Sunday, April 18, 2021

Does Your Growing Child Have Knee Pain?

Recently, we have seen some young athletes in our clinics, complaining about pain after playing sport. I've written about growing pain in young children/ athletes before. When these children/ athletes are having a growth spurt during adolescence, the long bones grow faster than muscles. The muscles take a while to lengthen so the muscles tend to pull on the attachments on the bone.

This is especially so when a child is active, the muscles will pull on the bony attachments where the muscles attach causing pain (also known as apophysitis).

An area of pain at the knee which is common in children is known as Osgood Schlatters disease (OSD). The pain is located where the patella tendon finishes at the tibia, known as the tibial tuberosity.

Researchers from Denmark studied 51 youth athletes (51 percent female) between the ages to 10 to 14 with OSD. The youths already had pain for an average of 21 months.  Intervention consisted of four visits with a physiotherapist with both child and parent. The first block of treatment focused on decreasing load through decreased activity, education and static hold exercises.

The next block the subjects progressed to exercises which led to a return to their sport. Follow up was done at 4,8,12, 26 and 52 weeks. 

All subjects showed improvement at 12 weeks (study endpoint) with less kids complaining of pain and increased function and quality of life. 31 percent of subjects still suffered from discomfort at 12 weeks, discomfort that they would be not happy to live with, while 80 percent were very satisfied with their treatment results.

Only 16 percent of the subjects managed to return to their sport (RTS) at 12 weeks, compared to 69 percent at 52 weeks follow up. Thigh and hip abduction strength which was the focus of the exercise interventions improved significantly by 12 weeks as did vertical and horizontal single leg jumps.

At one year follow up, only 5 percent of subjects were very unsatisfied with their progress and unable to return to sport.

The study called for significant restrictions (guided by pain/ symptoms response) at the start of sporting activity to decrease load on the tibial tuberosity. Data from the tracking device the subjects wore prior to start of the study to the first block of treatment showed a decrease of 15 minutes per day of moderate to vigorous activity. This may suggest that getting active kids to slow down is difficult.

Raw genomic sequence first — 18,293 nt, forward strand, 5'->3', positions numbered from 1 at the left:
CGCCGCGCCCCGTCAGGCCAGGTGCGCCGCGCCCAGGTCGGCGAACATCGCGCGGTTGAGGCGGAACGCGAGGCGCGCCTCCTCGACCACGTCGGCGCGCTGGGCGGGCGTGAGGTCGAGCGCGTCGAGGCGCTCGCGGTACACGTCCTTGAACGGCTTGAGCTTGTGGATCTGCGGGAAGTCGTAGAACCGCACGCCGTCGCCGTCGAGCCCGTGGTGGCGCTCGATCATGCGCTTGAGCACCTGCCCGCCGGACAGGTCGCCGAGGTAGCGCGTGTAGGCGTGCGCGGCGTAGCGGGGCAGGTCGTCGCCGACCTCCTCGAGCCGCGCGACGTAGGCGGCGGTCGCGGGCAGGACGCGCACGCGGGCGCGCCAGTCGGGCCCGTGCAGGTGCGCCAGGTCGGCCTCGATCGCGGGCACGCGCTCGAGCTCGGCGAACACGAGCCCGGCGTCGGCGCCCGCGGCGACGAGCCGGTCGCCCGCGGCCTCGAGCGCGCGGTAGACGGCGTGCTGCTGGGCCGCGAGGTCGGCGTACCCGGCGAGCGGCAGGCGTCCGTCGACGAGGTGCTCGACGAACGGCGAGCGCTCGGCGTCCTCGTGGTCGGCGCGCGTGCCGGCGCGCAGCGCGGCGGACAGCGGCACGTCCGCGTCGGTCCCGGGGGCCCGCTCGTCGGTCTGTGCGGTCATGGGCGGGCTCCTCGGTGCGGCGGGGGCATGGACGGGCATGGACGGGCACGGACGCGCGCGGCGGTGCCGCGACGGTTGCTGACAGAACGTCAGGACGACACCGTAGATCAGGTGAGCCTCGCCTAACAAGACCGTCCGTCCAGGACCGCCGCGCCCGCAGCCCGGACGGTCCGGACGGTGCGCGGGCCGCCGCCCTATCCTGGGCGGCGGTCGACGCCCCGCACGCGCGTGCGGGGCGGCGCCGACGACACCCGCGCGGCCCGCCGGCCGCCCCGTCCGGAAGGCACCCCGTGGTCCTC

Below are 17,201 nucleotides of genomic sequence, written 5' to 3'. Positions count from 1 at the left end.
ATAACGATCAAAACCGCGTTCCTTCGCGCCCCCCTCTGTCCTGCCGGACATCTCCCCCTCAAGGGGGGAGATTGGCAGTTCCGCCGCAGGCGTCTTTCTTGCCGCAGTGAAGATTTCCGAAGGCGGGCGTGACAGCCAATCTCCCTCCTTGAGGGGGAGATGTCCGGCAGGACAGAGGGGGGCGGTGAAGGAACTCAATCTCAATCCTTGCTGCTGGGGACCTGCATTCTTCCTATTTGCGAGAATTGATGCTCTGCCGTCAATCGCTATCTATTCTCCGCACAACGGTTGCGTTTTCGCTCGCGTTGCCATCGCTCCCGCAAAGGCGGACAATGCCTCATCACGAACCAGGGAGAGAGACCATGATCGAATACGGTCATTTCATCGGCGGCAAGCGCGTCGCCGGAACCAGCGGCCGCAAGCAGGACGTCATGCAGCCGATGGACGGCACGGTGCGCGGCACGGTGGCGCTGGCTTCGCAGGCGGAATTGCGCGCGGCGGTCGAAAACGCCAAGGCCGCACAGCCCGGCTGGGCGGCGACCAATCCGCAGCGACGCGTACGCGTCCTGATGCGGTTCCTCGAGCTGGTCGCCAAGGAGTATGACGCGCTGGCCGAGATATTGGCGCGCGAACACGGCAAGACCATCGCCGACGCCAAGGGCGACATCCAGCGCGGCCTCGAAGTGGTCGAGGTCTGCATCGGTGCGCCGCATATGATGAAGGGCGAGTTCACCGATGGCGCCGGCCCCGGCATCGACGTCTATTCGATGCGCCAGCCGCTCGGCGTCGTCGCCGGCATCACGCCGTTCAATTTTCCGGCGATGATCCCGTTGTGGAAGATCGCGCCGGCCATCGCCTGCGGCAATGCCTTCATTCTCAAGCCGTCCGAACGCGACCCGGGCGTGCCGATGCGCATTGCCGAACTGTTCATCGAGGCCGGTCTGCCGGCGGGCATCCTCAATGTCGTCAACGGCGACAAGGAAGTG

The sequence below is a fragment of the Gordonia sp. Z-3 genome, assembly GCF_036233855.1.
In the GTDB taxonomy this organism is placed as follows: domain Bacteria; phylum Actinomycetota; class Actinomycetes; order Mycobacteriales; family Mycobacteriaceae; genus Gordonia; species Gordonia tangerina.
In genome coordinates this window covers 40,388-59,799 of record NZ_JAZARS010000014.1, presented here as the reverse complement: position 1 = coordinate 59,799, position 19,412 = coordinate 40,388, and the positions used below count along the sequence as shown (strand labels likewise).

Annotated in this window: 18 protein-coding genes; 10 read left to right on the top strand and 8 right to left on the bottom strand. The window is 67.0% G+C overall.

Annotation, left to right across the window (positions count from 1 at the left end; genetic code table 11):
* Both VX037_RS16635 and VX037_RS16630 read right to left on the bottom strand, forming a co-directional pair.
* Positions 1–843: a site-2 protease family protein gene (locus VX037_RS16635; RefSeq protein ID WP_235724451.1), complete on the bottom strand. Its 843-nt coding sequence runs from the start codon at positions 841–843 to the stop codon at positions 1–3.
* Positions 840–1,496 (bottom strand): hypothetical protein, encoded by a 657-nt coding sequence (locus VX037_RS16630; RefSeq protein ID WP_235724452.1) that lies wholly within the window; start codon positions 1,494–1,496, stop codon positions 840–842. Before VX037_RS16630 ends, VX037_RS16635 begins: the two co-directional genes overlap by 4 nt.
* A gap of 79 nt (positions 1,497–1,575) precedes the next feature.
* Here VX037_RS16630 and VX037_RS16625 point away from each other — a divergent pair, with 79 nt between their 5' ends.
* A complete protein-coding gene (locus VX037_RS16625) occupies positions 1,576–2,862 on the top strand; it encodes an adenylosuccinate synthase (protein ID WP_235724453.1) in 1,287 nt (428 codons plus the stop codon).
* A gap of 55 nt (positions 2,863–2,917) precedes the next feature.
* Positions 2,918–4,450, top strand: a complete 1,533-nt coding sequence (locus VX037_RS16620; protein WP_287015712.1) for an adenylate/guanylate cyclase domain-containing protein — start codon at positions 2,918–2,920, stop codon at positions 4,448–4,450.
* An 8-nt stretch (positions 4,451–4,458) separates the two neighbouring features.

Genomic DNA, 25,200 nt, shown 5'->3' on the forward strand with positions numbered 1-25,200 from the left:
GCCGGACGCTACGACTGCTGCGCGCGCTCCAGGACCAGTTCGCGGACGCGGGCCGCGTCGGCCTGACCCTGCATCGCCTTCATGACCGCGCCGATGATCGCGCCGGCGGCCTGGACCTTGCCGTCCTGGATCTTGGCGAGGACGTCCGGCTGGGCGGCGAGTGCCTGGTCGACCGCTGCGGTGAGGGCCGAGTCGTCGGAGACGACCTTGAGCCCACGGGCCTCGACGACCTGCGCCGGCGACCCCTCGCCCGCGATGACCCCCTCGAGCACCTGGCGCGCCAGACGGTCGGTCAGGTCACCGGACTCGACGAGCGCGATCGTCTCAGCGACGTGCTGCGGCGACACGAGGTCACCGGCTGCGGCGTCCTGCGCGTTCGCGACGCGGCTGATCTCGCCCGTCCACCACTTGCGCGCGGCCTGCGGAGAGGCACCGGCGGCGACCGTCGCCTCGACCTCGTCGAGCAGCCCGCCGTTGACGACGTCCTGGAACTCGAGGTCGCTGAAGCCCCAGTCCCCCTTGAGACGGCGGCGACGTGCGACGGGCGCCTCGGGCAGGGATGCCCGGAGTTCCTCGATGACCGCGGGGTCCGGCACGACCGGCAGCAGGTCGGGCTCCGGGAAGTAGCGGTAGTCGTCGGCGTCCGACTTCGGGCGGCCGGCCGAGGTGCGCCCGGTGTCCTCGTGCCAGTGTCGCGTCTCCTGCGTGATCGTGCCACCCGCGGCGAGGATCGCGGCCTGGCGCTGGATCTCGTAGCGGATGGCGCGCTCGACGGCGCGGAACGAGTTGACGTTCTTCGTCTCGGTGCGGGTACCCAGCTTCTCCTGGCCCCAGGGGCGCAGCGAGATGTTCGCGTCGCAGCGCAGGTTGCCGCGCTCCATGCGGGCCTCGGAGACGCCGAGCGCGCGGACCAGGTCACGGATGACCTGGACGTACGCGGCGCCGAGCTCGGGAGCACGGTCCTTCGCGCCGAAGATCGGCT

Parents may need to explain to the child that activity modification is key to reducing symptoms. Reining in the kids in the short term will help return to sport sooner.

Surprisingly, the tracking devices showed that activity levels decreased by 37 minutes per day by week 12, suggesting that although many reported feeling better and can do more, they were actually less active.

We usually do not encourage stretching the affected muscle as static stretching can place more traction forces on the tendon insertion on the bone. Correct strength training that is pain free often helps to take the load off the tendon attachment. Meaning the weight does not have to be heavy. Elastic bands are very useful too when the young patients cannot handle the weight.

Please come and see us in our clinics if your young and teenage athletes need help.


Rathleff MS, Winiarski L, Krommes K et al 92020). Activity Modification And Knee Strengthening For Osgood-Schlatter Disease: A Prospective Cohort Study. Ortho J Sp Med.6(4): 2325967120911106. DOI: 10.1177/2325967120911106

*note that OSD or Osgood Schlatter's disease is not a disease. It is named after Robert Osgood (1873-1956) and Carl Schlatter (1864-1934), an American and Swiss surgeon respectively that described the condition concurrently.

No comments:

Post a Comment